Charles William "Bill" Young

C Company

My name is Joseph Hogan, my Grandfather was Charles William "Bill" Young of C Company.  He was a Toccoa man assigned to the company HQ section. He was jump injured in Operation Dragoon and rejoined the 517th in October of '44. He was present with the elements of C Co. who fought in the "Freyneux affair" during the Bulge. Upon their escape from German held territory, he and several other troopers became separated from the company and were listed as MIA for a period. As it turns out, they were linked up with some tankers and pulled patrols for them until they could rejoin the 517th. He was evacuated for frozen feet and/or jaundice in early January and never returned.

I have recently come into possession of the scrapbook my grandmother kept during those years. I am slowly beginning to catalog the items in it and thought I would share the photos it contains. I am sorry but I know very little about most of them. I hope that by sharing them with you I may bring some happiness to veterans of the 517th or their loved ones. I also hope that someone out there may be able to help me put names to the faces and shed some light onto the nature of some of the photos.

Joseph P. Hogan 


002 C.W. Young. While I do not know for certain, I assume it was taken during basic training in Camp Toccoa.
007 C.W. Young, and I believe his parents. I think this is Aug. 1943
008 C.W. Young, possibly Aug. 1943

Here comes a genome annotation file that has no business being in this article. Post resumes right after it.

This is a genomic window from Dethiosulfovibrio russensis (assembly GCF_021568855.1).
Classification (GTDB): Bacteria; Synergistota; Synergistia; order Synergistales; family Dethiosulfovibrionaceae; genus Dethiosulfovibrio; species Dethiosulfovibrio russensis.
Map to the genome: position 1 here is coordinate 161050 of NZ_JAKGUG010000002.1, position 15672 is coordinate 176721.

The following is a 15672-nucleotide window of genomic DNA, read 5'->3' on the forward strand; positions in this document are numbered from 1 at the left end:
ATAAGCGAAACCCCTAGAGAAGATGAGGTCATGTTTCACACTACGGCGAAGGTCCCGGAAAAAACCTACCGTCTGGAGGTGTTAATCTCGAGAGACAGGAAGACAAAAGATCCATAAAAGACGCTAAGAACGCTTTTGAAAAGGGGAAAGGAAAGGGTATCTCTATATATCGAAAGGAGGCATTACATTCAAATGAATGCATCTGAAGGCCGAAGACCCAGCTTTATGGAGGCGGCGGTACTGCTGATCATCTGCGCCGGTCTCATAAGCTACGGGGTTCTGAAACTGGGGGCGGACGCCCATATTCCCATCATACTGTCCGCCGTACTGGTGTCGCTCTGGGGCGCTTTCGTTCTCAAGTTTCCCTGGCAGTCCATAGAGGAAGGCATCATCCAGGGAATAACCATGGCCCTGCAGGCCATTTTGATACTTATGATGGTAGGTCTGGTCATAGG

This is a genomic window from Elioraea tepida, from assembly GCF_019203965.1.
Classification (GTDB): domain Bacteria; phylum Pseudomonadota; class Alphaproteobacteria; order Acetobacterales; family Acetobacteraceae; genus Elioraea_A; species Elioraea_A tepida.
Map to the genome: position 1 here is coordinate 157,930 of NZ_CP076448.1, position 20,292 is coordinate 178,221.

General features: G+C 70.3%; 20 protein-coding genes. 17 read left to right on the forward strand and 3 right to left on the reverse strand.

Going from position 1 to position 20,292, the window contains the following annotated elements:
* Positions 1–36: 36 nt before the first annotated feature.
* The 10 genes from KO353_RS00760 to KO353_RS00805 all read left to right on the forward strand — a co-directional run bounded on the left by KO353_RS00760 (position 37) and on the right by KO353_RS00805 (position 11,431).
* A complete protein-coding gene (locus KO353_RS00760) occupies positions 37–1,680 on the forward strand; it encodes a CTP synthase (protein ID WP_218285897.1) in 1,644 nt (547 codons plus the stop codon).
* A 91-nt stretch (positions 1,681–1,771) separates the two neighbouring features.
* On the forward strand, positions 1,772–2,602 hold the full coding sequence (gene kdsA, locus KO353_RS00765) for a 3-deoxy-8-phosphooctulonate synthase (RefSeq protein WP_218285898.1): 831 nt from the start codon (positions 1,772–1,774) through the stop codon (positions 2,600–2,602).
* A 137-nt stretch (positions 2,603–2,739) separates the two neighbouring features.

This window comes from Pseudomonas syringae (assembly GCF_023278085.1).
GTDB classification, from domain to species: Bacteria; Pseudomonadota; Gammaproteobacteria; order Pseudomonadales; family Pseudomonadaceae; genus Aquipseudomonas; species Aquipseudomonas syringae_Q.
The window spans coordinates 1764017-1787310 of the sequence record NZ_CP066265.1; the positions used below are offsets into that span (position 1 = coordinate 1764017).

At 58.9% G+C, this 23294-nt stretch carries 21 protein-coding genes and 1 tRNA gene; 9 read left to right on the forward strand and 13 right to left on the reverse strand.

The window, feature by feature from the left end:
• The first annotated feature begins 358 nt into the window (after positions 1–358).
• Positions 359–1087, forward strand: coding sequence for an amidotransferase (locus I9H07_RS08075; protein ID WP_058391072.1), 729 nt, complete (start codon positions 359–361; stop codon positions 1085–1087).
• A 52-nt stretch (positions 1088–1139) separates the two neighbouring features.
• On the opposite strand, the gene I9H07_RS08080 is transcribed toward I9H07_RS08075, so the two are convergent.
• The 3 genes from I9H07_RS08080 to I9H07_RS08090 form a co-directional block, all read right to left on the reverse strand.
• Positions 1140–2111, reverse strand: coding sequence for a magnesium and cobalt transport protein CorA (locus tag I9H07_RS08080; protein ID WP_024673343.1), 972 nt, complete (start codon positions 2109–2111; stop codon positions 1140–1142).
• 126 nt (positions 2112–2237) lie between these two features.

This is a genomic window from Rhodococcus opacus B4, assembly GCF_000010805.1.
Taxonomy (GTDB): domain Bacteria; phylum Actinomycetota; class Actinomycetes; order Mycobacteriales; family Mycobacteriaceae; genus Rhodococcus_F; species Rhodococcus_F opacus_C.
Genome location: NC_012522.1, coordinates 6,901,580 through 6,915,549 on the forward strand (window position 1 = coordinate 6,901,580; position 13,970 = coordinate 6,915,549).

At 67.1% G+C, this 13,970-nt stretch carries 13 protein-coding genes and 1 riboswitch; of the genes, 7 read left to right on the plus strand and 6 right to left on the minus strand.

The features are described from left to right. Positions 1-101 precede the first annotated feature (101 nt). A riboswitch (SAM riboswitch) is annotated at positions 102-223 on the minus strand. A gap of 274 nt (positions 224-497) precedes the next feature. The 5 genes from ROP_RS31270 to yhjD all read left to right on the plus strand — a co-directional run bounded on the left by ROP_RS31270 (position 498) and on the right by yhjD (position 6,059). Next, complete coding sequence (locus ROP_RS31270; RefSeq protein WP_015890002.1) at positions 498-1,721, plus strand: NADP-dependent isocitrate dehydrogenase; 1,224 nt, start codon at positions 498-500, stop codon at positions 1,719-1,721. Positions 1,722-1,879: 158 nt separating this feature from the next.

014 C.W. Young, possibly Aug. 1943
015 C.W. Young, possibly Aug. 1943
018 C.W. Young, possibly Aug. 1943


I love this series of photos although I don't know much about it. No matter what the story behind them, they reflect my Grandfather as I like to remember him.

It appears (judging from photos shared by others) that this is at Camp Toccoa. My mother once gave me a brief explanation, but I do not know where she got it. According to her, some of the men in the company were posing for photos send home to their families or girls. They clearly wanted to look the part of a soldier but my grandfather (in the towel) and a few other troopers had other ideas. If anyone out there knows any of the men in the photos or can share any background, I'd love to hear from you!


021 & 022. The explanation for 021 can be found on the back of the photo (022). It is hard to make out but I think it reads, "This was my 15th jump. Some landing. The case in front of me has my rifle in it. I pulled my reserve to climb down..."
016. C.W. Young is on the right (but I think the image is somehow reversed, judging from the uniform insignia?). I do not know who the trooper on the left is, nor do I know when this was taken. I do suspect that it was taken before shipping for Italy because my grandmother kept one of Gramp by himself, with the same background by her bedside while he was overseas.
019. The back of this photo reads "This was taken in Raleigh in front of the Capitol."
017. I do not know the trooper in this photo or the woman. There is nothing written by the photo. I hope someone recognizes them.
- 023. C.W. Young. The back of the photo reads, "June 1944, Somewhere in Italy"
- 024. The back of this photo also reads "June 1944, Somewhere in Italy". The word "Buddies"is written at the bottom. C.W. Young is on the left where it says "Me". I do not know the other two troopers, but it looks like "Frank" and maybe "Eugene" have been written on them. Again, please let me know if anyone can shed light on this photo.